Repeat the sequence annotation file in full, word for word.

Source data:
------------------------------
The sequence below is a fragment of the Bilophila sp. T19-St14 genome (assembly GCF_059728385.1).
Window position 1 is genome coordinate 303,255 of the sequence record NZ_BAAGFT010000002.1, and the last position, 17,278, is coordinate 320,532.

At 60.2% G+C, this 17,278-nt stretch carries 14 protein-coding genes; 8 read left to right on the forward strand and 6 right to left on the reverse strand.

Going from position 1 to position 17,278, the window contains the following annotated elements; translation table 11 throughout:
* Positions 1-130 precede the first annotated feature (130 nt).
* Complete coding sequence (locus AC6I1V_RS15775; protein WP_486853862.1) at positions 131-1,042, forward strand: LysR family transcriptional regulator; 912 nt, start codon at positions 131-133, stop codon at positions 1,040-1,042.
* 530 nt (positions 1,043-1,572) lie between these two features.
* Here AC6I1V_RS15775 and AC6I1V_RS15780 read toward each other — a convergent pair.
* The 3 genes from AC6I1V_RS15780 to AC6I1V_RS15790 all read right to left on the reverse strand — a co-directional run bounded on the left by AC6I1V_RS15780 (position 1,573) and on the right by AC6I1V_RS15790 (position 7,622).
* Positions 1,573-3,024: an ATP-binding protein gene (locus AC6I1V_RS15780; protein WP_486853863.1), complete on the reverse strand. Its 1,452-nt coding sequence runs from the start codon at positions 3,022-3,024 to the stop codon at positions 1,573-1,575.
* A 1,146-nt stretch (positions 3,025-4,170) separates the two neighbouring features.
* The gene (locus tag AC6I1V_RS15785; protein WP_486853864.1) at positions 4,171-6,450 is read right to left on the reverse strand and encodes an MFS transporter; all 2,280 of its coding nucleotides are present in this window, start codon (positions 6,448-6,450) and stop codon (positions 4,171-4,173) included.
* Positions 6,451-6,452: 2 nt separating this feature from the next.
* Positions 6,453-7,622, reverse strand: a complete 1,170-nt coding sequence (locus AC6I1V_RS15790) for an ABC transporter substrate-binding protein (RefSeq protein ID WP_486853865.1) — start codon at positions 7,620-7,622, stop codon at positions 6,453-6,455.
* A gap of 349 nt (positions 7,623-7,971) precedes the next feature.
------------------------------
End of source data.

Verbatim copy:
The sequence below is a fragment of the Bilophila sp. T19-St14 genome (assembly GCF_059728385.1).
Window position 1 is genome coordinate 303,255 of the sequence record NZ_BAAGFT010000002.1, and the last position, 17,278, is coordinate 320,532.

At 60.2% G+C, this 17,278-nt stretch carries 14 protein-coding genes; 8 read left to right on the forward strand and 6 right to left on the reverse strand.

Going from position 1 to position 17,278, the window contains the following annotated elements; translation table 11 throughout:
* Positions 1-130 precede the first annotated feature (130 nt).
* Complete coding sequence (locus AC6I1V_RS15775; protein WP_486853862.1) at positions 131-1,042, forward strand: LysR family transcriptional regulator; 912 nt, start codon at positions 131-133, stop codon at positions 1,040-1,042.
* 530 nt (positions 1,043-1,572) lie between these two features.
* Here AC6I1V_RS15775 and AC6I1V_RS15780 read toward each other — a convergent pair.
* The 3 genes from AC6I1V_RS15780 to AC6I1V_RS15790 all read right to left on the reverse strand — a co-directional run bounded on the left by AC6I1V_RS15780 (position 1,573) and on the right by AC6I1V_RS15790 (position 7,622).
* Positions 1,573-3,024: an ATP-binding protein gene (locus AC6I1V_RS15780; protein WP_486853863.1), complete on the reverse strand. Its 1,452-nt coding sequence runs from the start codon at positions 3,022-3,024 to the stop codon at positions 1,573-1,575.
* A 1,146-nt stretch (positions 3,025-4,170) separates the two neighbouring features.
* The gene (locus tag AC6I1V_RS15785; protein WP_486853864.1) at positions 4,171-6,450 is read right to left on the reverse strand and encodes an MFS transporter; all 2,280 of its coding nucleotides are present in this window, start codon (positions 6,448-6,450) and stop codon (positions 4,171-4,173) included.
* Positions 6,451-6,452: 2 nt separating this feature from the next.
* Positions 6,453-7,622, reverse strand: a complete 1,170-nt coding sequence (locus AC6I1V_RS15790) for an ABC transporter substrate-binding protein (RefSeq protein ID WP_486853865.1) — start codon at positions 7,620-7,622, stop codon at positions 6,453-6,455.
* A gap of 349 nt (positions 7,623-7,971) precedes the next feature.